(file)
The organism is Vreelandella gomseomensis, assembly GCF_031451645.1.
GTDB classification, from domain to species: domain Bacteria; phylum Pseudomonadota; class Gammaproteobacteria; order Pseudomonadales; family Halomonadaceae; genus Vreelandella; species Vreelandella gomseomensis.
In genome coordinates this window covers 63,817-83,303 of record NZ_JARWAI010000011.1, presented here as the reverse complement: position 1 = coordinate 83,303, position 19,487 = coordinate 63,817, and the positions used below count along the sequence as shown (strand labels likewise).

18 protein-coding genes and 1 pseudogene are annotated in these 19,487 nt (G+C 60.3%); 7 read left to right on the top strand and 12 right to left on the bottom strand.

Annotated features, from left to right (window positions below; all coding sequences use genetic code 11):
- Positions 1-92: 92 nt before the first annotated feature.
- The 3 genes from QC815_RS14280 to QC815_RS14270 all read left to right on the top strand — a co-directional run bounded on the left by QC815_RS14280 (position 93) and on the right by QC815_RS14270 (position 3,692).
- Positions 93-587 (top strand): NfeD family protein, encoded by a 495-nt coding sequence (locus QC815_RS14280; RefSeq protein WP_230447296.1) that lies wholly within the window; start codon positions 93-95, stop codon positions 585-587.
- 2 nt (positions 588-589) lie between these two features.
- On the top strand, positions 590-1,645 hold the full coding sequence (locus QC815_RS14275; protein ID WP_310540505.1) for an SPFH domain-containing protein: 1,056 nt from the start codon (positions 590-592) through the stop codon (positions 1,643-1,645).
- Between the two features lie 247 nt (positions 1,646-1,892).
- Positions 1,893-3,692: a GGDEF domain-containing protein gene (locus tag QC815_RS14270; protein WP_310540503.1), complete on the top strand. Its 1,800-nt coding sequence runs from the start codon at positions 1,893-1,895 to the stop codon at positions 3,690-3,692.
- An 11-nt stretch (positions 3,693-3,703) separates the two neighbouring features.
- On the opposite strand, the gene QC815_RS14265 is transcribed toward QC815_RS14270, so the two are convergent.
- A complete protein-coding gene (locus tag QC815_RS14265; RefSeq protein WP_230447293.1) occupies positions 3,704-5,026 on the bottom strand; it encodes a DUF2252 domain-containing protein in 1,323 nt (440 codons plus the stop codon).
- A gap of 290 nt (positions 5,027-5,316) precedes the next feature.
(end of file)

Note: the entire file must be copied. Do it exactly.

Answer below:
The organism is Vreelandella gomseomensis, assembly GCF_031451645.1.
GTDB classification, from domain to species: domain Bacteria; phylum Pseudomonadota; class Gammaproteobacteria; order Pseudomonadales; family Halomonadaceae; genus Vreelandella; species Vreelandella gomseomensis.
In genome coordinates this window covers 63,817-83,303 of record NZ_JARWAI010000011.1, presented here as the reverse complement: position 1 = coordinate 83,303, position 19,487 = coordinate 63,817, and the positions used below count along the sequence as shown (strand labels likewise).

18 protein-coding genes and 1 pseudogene are annotated in these 19,487 nt (G+C 60.3%); 7 read left to right on the top strand and 12 right to left on the bottom strand.

Annotated features, from left to right (window positions below; all coding sequences use genetic code 11):
- Positions 1-92: 92 nt before the first annotated feature.
- The 3 genes from QC815_RS14280 to QC815_RS14270 all read left to right on the top strand — a co-directional run bounded on the left by QC815_RS14280 (position 93) and on the right by QC815_RS14270 (position 3,692).
- Positions 93-587 (top strand): NfeD family protein, encoded by a 495-nt coding sequence (locus QC815_RS14280; RefSeq protein WP_230447296.1) that lies wholly within the window; start codon positions 93-95, stop codon positions 585-587.
- 2 nt (positions 588-589) lie between these two features.
- On the top strand, positions 590-1,645 hold the full coding sequence (locus QC815_RS14275; protein ID WP_310540505.1) for an SPFH domain-containing protein: 1,056 nt from the start codon (positions 590-592) through the stop codon (positions 1,643-1,645).
- Between the two features lie 247 nt (positions 1,646-1,892).
- Positions 1,893-3,692: a GGDEF domain-containing protein gene (locus tag QC815_RS14270; protein WP_310540503.1), complete on the top strand. Its 1,800-nt coding sequence runs from the start codon at positions 1,893-1,895 to the stop codon at positions 3,690-3,692.
- An 11-nt stretch (positions 3,693-3,703) separates the two neighbouring features.
- On the opposite strand, the gene QC815_RS14265 is transcribed toward QC815_RS14270, so the two are convergent.
- A complete protein-coding gene (locus tag QC815_RS14265; RefSeq protein WP_230447293.1) occupies positions 3,704-5,026 on the bottom strand; it encodes a DUF2252 domain-containing protein in 1,323 nt (440 codons plus the stop codon).
- A gap of 290 nt (positions 5,027-5,316) precedes the next feature.